Often times, we don’t think about ways in which to respond to hazardous events because, well, we rarely think these events will happen to us. It’s important however that you do have some level of control over events that could happen to you, in this case, if you ever find yourself driving through rough weather conditions. Read more to learn what you can do to drive safely in strong wind and rain this winter!
Keep Your Car Maintained
- Clean the inside and outside of your windows regularly to remove dirt, dust, mud, smoke, fingerprints, grime, and other materials.
- If your windows fog up, turn on the air conditioning or cold air in the car and aim the vents at the windows. Turn on the rear defroster, and open the windows if necessary to increase the airflow.
- Check regularly to make sure none of your lights have burnt out, and replace dead lights immediately. This includes headlights, brake lights, turn signals, tail lights, and running lights.
- Keep the light covers on your car clean so that dust and dirt don’t reduce their efficacy.
- New tires generally have about 10/32 of an inch of tread. Tires should be replaced when the tread gets to 4/32 of an inch. Tires with 2/32 of an inch or less of tread are unsafe and shouldn’t be used.
Drive Appropriately for the Conditions
- Turn on your windshield wipers. Along with keeping your windshield clean, you can also improve your visibility in wet conditions by ensuring that your wipers are up to the job, and by using the right washer fluid.
- Slow down. During any inclement weather or unfavorable driving conditions, your first reaction should always be to adjust your speed accordingly. Wet roads reduce your traction, and slowing down reduces the chances of you skidding out, and will give you more time to react to emergencies.
- Stay focused. When you’re behind the wheel, it’s important to always pay attention to the road, other cars, and pedestrians.
- Turn your lights on. When it starts to rain, turn on your headlights immediately, regardless of whether it’s day or night
- Drive with both hands on the wheel. You should always drive with your hands at 9 o’clock and 3 o’clock on the steering wheel, because this gives you maximum control if you have to turn, swerve, or react quickly.
- Avoid slamming on the brakes. Slamming on the brakes can cause you to slide forward, and you won’t be able to control the car. Hitting the brakes too hard can also force water into your brakes, making them less effective.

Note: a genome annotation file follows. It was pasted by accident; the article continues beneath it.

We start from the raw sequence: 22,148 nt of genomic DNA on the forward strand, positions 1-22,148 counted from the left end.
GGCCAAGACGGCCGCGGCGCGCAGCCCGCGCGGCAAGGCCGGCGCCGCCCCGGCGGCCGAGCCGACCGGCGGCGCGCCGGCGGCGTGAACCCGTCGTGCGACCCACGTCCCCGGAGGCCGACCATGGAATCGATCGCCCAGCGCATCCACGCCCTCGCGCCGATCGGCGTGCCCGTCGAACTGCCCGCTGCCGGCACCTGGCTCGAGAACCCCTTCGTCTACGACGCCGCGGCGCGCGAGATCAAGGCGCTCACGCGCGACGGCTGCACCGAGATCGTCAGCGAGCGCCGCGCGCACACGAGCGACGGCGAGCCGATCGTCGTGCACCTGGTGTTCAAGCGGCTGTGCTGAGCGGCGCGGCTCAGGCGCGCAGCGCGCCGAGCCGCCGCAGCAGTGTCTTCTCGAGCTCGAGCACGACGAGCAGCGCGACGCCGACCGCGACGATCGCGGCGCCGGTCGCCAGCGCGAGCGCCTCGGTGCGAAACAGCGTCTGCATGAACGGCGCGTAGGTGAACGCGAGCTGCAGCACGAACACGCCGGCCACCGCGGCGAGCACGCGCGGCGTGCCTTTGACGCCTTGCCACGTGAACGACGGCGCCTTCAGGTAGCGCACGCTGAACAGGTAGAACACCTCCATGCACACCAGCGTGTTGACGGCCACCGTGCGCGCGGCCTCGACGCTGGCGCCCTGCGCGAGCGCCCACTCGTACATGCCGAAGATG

- Take turns slowly. Turning too quickly on a wet road can cause your tires to hydroplane, and this means you won’t be able to control the car, and could skid out.
- Pull over if necessary. Never be afraid to pull over to the side of the road if you don’t feel comfortable driving.
Know How to Respond in Emergencies
- Turn around if you encounter deep or moving water. Driving through deep or moving water can be hazardous for a number of reasons, including that you could get stuck, stall out, damage the car or the electrical components, or be swept away.
- Be prepared to react if you hydroplane. Hydroplaning can occur at speeds as low as 35 miles (56 km) per hour, and when it happens your car may not react when you turn the steering wheel, and your back end may feel loose. In the event that your car does hydroplane:
- Stay calm
- Avoid turning the steering wheel
- Ease your foot off the accelerator
- Apply slow and gentle pressure to the brakes
- Know what to do if you start to skid. Skidding on a wet road can be particularly frightening, but like any emergency situation, the key is remaining calm. Then, look where you want to go, ease your foot off the accelerator, and gently steer in the direction you want to travel.
Shopping for auto, business, home, health or other types of insurance? If you have any questions or want to get a quote, get in touch with your UniAmerica Insurance agent today or give us a call at 1-310-835-3373.